Write-Off with Francesca Steele


Robert Webb

Season 3, Ep. 5

Good news for Peep Show fans! I am so delighted to have Robert Webb on the podcast today. Rob's memoir How Not To Be A Boy is one of my favourite books ever, a brilliant look at Rob's background and what I think we would now call toxic masculinity – it's the best exploration I've ever seen of how gender stereotypes serve men as badly as they serve women. Rob has also written an excellent novel, Come Again, about a woman grieving her late husband who suddenly finds herself back at university meeting him for the first time.

Rob is, of course, best known as the star of the comedy Peep Show, which he worked on with David Mitchell for 12 years, before which the duo spent years in the wilderness taking random writing jobs and being rejected all over the place, like most freelancers. Rob talks insightfully about that time, and also about how hard it is trying to write a second novel when the idea for the first came to you like a lightning bolt.

Do come find me on Twitter - @francescasteele - or Instagram - @francescasteelewrites - I'd love to hear your stories about self-doubt, rejection and – of course – success!

More Episodes


Alan Garner

Season 3, Ep. 7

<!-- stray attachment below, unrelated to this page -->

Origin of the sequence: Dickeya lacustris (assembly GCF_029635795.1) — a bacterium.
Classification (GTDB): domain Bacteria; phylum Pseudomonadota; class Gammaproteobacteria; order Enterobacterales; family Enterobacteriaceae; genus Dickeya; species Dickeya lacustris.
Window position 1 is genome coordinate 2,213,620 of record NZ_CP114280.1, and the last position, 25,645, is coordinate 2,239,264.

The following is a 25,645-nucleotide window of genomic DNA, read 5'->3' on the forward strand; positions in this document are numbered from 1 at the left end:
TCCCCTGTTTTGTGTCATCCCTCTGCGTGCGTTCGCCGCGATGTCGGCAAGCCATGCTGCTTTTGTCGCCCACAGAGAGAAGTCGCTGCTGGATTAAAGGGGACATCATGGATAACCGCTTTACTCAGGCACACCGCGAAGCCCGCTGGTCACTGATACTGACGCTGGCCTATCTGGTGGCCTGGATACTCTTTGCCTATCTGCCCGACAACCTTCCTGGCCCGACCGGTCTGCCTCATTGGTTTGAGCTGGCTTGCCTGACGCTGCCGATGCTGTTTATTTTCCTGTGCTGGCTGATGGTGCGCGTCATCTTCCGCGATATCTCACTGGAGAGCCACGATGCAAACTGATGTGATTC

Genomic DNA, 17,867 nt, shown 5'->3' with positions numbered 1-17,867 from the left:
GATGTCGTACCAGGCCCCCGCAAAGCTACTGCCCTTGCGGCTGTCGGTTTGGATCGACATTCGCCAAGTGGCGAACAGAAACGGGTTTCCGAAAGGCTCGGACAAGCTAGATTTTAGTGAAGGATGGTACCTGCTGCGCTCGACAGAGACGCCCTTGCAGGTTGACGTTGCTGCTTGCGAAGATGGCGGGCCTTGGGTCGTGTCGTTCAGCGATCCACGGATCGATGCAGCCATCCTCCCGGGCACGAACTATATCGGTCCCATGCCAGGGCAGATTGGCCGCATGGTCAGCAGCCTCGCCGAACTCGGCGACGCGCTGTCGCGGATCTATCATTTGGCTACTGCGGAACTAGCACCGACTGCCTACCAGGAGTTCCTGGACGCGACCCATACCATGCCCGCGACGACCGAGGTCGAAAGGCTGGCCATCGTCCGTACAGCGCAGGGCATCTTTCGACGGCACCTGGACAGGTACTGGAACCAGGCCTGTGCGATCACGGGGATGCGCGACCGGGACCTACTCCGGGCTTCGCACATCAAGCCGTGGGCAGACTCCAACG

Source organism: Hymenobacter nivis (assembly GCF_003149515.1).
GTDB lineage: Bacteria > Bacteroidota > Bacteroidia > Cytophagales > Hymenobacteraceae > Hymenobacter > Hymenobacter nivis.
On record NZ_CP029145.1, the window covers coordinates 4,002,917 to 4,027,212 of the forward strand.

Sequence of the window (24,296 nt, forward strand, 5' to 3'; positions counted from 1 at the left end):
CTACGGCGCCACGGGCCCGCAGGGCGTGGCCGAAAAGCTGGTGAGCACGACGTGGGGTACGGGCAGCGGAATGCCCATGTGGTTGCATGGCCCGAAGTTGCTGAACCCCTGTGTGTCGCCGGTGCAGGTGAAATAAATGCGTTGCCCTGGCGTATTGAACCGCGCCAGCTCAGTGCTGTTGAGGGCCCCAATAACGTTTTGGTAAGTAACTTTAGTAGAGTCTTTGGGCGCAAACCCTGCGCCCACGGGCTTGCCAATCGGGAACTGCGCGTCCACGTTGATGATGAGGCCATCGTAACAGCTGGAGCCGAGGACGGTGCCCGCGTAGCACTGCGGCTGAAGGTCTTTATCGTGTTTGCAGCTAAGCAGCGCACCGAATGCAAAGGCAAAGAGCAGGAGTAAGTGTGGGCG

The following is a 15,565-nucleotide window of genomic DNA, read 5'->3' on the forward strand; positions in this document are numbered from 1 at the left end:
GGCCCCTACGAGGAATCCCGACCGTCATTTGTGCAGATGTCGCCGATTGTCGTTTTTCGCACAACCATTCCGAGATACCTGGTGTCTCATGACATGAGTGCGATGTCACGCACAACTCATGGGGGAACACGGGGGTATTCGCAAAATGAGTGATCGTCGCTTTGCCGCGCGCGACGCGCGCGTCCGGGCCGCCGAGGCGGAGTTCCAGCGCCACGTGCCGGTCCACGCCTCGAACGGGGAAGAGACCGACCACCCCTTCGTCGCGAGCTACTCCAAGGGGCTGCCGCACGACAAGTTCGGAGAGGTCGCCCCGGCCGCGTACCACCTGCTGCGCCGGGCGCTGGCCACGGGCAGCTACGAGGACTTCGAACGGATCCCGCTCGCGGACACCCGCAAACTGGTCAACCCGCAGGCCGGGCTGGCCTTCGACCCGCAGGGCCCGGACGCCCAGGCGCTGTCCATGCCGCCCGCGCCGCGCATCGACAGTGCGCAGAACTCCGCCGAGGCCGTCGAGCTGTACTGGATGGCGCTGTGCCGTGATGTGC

Last year, Alan Garner became the oldest person ever to be shortlisted for the Booker prize, at the age of 87, for his novel Treacle Walker. Alan has been writing novels and other books for more than 60 years, many of them rooted in the folklore and mythology of Cheshire where he is from. His first novel The Weirdstone of Brisingamen had people calling him the new Tolkien and he received an OBE in 2001 for services to literature. Among Alan’s books is his incredible memoir Where Shall We Run To, in which he describes his childhood. He was a very sick child and spent days, weeks, staring at the wall of his bedroom during the second world war, thinking and dreaming, and perhaps sowing the seeds of becoming an author years later, But he also describes the pain of being cast out of his community when he got into grammar school. A rejection that still seems to pain him today and which feeds into the type of writing that he does. Alan has an unusual writing process, that often involves years of what he calls gestation, where he barely writes at all, waiting for the subconscious part of the brain to come up with the goods, and I think there’s something to learn from this - that a writer’s work really isn’t all done at the desk, and that patience isn’t just a virtue but a necessity. I loved chatting to Alan about writing swear words on the first manuscripts he was throughly dissatisfied with, thinking T.S. Eliot’s wasteland was a load of rubbish and giving up academia to write even when he had no idea whether he’d be any good. Do come find me on Twitter - @francescasteele - or Instagram - @francescasteelewrites - I'd love to hear your stories about self-doubt, rejection and – of course – success!